Most of us have heard the expression separation anxiety. It’s a form of anxiety caused by separation from a person to whom one has a strong emotional bond. It’s a diagnosis we hear often enough. Indeed, today it’s even applied to dogs. During the summers, my sister invites me to take care of her dogs while she and her family go on vacation. To leave them at the kennel would be too distressing for them. That is, they’d suffer too much from separation anxiety. They have to be in familiar surroundings with a caretaker they know and trust so that they are not overwhelmed by separation anxiety.
We are at the end of Eastertide. After his resurrection from the dead, Jesus appeared to his disciples, giving them many convincing proofs over the course of forty days that once he was dead, but now is very much alive. But the time has come for his final departure. We refer here to the ascension. By this word we mean that event in which Jesus gathers his disciples together one last time, gives them final instructions, and then is taken up into heaven.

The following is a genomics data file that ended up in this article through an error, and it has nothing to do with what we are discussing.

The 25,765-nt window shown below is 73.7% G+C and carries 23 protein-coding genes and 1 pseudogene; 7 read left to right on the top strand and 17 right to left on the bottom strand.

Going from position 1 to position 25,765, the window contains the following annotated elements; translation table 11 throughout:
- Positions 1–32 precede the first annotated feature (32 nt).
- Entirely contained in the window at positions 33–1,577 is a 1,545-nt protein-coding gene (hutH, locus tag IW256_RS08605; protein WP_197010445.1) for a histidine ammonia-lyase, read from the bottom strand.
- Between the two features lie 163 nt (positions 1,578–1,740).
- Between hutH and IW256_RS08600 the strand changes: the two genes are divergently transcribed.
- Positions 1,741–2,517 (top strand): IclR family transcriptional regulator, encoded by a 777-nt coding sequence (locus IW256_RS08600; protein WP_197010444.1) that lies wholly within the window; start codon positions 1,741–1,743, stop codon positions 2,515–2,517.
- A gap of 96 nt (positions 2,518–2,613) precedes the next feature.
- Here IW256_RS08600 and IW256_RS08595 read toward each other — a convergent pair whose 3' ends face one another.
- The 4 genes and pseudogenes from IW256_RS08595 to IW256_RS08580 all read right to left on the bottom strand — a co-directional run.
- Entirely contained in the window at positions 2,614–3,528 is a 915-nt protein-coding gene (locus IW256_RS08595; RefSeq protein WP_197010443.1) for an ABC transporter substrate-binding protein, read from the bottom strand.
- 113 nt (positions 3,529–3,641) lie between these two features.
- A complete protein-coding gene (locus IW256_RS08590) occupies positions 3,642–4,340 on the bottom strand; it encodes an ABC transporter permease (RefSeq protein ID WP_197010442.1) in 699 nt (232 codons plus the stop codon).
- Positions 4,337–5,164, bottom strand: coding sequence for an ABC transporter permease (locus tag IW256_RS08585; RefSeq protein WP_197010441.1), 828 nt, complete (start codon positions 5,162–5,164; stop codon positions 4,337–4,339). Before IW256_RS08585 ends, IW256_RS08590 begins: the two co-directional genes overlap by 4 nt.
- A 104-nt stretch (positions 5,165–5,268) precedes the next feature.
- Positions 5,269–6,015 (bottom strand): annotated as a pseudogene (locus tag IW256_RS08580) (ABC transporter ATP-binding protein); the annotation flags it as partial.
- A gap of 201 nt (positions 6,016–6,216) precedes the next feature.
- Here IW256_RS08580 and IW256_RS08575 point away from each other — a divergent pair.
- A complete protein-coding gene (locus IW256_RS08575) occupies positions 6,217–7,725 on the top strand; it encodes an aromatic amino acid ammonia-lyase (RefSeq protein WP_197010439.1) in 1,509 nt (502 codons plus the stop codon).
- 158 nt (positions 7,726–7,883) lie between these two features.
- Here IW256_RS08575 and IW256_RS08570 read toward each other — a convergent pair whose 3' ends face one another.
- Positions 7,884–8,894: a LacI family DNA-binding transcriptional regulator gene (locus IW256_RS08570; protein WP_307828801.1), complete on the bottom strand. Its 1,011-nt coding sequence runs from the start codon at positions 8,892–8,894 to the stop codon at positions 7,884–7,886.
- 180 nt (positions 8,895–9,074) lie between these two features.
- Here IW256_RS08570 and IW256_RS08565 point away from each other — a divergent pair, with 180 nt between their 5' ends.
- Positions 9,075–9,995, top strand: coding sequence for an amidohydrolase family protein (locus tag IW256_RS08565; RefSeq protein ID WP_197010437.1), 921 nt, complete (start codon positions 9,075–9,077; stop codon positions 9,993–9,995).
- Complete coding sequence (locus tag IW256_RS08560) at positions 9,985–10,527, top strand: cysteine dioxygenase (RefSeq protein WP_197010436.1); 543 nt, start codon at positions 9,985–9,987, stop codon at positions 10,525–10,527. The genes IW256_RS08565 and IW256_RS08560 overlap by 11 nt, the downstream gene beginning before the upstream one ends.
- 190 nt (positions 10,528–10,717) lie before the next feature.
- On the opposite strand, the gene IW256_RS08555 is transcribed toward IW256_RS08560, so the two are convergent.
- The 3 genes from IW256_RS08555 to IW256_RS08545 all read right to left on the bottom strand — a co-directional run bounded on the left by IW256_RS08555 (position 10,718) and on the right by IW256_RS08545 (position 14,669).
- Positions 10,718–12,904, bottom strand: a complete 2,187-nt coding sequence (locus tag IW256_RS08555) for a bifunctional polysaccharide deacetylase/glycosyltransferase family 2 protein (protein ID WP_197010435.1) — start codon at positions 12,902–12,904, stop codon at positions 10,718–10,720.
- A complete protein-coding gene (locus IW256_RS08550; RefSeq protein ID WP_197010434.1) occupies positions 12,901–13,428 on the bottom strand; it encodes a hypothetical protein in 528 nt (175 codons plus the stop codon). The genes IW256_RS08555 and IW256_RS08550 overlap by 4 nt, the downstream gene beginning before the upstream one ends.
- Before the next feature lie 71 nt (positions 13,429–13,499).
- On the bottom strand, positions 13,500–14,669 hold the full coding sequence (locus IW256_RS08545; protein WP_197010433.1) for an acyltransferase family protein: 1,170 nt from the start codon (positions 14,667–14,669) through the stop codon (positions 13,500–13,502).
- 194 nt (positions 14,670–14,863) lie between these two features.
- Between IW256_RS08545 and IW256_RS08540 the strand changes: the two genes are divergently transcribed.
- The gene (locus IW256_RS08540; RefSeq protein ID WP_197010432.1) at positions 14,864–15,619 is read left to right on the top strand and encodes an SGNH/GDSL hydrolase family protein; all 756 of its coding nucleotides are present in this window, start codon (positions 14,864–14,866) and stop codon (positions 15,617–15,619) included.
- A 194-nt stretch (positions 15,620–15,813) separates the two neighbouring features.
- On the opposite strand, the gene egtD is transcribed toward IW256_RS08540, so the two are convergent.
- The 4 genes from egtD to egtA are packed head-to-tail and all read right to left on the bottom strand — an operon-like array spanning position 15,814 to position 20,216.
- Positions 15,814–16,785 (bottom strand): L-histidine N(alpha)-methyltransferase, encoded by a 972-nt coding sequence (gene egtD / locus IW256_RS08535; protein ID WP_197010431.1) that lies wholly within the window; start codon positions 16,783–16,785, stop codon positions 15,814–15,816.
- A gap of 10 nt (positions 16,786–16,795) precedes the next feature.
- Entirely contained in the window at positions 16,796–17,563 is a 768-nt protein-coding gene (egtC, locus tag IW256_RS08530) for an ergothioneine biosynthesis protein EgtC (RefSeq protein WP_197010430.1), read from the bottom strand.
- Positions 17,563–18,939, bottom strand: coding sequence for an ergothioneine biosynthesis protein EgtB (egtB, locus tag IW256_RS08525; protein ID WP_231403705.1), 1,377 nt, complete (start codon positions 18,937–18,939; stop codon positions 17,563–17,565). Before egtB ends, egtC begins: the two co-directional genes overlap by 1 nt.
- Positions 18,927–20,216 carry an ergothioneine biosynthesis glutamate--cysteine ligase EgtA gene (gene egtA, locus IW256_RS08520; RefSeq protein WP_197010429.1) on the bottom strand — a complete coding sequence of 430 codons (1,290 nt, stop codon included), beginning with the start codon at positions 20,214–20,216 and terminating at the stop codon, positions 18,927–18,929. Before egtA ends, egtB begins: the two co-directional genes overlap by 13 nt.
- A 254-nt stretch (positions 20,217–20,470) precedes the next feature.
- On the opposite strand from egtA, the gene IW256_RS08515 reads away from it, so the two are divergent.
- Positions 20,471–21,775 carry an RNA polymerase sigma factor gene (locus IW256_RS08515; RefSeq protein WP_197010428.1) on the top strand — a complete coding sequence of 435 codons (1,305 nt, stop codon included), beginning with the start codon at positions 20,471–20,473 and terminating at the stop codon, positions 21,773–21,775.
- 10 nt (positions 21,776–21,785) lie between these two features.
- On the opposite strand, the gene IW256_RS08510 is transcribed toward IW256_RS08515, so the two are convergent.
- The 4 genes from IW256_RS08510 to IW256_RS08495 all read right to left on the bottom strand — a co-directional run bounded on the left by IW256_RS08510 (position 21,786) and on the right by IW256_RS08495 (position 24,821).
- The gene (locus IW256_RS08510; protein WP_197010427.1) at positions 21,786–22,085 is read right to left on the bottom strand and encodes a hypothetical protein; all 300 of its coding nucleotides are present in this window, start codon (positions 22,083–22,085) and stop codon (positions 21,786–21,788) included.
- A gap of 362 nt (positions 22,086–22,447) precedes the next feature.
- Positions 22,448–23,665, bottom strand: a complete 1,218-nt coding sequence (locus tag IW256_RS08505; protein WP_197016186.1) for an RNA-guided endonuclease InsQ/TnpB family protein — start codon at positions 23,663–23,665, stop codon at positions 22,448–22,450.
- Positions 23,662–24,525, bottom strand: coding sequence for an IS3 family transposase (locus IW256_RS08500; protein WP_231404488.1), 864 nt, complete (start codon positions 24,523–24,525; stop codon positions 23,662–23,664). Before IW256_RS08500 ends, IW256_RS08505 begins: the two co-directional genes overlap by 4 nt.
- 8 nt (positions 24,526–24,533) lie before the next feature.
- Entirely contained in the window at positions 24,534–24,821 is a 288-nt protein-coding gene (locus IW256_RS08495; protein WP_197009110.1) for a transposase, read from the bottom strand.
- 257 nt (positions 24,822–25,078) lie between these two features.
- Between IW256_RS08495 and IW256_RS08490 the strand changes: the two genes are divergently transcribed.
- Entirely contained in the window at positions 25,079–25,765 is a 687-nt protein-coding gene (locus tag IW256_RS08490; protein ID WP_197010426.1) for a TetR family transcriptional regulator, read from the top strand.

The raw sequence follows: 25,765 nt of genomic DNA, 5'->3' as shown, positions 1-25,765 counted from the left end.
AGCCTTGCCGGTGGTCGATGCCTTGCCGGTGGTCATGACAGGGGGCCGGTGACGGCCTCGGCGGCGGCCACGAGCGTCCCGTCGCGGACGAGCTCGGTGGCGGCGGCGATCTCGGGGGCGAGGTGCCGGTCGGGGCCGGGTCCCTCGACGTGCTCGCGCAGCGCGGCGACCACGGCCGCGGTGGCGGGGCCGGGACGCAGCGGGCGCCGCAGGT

The ascension is an event in the life of Jesus, to be sure. Indeed, it’s an extremely important event, as we hope to make clear in due course. But it’s no less an event in the lives of the disciples, which we have here to consider first.
So how did the disciples experience the ascension? Perhaps they were asking themselves: Is this the end? Was there a brief interval in history in which the normal course of things in the world was interrupted, but now allowed to resume again? In this brief interval, the sick were healed, broken hearts mended, the captives released, and the poor evangelized. Would it now go back to the way it was before?